The early warning system for dengue fever in Vietnam, developed by D-MOSS as part of the E4Warning initiative, has been highlighted as a significant success story during the launch of the World Meteorological Organization’s (WMO) “Climate Services for Health” report launched the past 2th November 2023. Rachel Lowe from the Barcelona Supercomputing Center (BSC) represented the project, elaborating on the vital work performed by E4Warning.
The presentation underscored how this advanced system is making strides in public health by providing early warnings of dengue fever outbreaks. By harnessing climate data and predictive modeling, the system is aiding Vietnam in taking preemptive measures to mitigate the impact of this vector-borne disease, thereby safeguarding communities and strengthening the resilience of health systems.
The latest World Meteorological Organization’s (WMO) State of Climate Services report delivers a compelling message about the intricate connection between our changing climate and public health. The report acts as a clarion call, highlighting the dire need for precise climate information and services to bolster the health sector amid escalating threats from extreme weather events, evolving disease patterns, and the looming specter of food and water scarcity.
Prof. Petteri Taalas, WMO Secretary-General, brings to the forefront the widespread occurrence of heatwaves across the globe, further intensified by the imminent onset of El Niño. This scenario sets a backdrop for heightened temperature records, amplifying the urgency for increased investment and collaborative efforts to elevate the role of climate science. By doing so, health partners can gain critical support in times when our climate’s unpredictability takes a tangible toll on human health.
In alignment with Prof. Taalas’s observations, WHO Director-General Dr. Tedros Adhanom Ghebreyesus defines the climate crisis as an escalating health crisis. He underlines the vital need for access to high-quality climate services within the health sector to counteract the perilous effects of climate change on human well-being.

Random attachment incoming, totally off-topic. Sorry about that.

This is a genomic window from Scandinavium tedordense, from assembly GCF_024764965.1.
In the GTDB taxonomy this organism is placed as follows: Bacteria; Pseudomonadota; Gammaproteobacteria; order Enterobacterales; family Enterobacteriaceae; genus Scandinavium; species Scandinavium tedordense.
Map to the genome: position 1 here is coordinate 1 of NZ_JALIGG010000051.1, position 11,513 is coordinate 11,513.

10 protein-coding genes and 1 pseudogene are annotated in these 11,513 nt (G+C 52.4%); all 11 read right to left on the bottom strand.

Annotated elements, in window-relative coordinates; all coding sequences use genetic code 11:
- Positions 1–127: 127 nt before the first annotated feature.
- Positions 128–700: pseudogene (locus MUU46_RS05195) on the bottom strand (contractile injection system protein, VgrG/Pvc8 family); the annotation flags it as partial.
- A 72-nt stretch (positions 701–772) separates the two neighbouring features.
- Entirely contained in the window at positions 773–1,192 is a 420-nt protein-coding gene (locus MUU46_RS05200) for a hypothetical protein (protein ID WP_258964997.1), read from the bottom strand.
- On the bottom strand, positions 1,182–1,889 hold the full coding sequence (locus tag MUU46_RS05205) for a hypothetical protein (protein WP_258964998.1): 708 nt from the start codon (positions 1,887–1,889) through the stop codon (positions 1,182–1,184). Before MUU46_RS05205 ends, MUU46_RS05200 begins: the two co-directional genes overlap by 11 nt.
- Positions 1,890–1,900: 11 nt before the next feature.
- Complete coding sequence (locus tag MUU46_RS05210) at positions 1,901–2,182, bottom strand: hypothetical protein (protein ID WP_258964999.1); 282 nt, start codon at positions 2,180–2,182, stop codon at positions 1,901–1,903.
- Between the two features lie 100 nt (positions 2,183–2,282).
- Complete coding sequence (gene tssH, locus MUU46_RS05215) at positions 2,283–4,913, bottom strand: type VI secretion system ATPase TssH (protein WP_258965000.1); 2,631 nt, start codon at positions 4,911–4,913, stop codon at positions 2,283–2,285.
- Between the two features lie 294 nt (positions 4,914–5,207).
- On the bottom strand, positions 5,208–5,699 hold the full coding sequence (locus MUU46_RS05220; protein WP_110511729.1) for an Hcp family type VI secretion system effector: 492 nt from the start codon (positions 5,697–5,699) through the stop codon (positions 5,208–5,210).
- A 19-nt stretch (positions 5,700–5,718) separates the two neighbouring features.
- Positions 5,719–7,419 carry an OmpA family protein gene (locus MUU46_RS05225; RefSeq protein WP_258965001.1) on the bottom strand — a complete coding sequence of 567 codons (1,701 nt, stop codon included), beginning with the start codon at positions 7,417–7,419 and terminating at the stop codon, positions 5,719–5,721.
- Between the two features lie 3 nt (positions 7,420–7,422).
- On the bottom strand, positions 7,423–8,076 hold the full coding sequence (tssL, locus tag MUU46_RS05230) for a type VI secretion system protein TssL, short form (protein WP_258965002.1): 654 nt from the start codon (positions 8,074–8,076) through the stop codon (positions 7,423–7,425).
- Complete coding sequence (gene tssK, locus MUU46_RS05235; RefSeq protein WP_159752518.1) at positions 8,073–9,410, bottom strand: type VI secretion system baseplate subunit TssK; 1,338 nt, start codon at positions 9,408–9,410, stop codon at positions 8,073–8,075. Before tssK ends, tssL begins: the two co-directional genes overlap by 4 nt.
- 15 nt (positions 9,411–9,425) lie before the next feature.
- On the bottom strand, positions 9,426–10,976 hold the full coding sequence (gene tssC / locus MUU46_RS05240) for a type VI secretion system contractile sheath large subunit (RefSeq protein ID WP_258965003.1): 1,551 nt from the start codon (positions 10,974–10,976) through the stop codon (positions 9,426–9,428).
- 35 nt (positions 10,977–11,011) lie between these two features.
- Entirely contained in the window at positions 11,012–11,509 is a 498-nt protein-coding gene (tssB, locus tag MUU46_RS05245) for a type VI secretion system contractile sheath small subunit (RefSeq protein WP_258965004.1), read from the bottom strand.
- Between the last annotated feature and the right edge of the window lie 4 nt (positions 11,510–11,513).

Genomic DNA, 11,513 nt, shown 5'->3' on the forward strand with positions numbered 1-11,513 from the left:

Despite this clear need, the report reveals a gap: climate data often does not permeate health decision-making processes as it should. This disconnect points to an essential requirement for improved early warning systems, especially since disaster events are anticipated to surge, with less-prepared countries facing significantly higher mortality rates.
The focus then shifts to the underestimation of extreme heat’s health impacts. Highlighting the efforts of the Early Warnings for All initiative, the report underscores the necessity to expand heat warning services, which are currently absent in many vulnerable regions.
Ultimately, the WMO report connects the dots between the adverse effects of climate change on various aspects of health — from the quality of the air we breathe to the nutritional security of our food and the control of infectious diseases. It’s a comprehensive wake-up call for cross-sectoral action, aiming to fortify the health community against the multifaceted challenges posed by a warming world. This post serves to emphasize that climate action is not just an environmental imperative but a crucial facet of global health strategy.
The World Meteorological Organization’s (WMO) State of Climate Services report doesn’t just outline the challenges; it showcases tangible solutions through success stories where climate services have made significant inroads in health outcomes. One such example is the early warning system for dengue in Vietnam, which was presented as a beacon of the potential benefits of climate services for health. This system, alongside other initiatives from Africa, Europe, the Pacific, and the Pan-American region, represents the strides being made in marrying meteorological insights with health sector needs.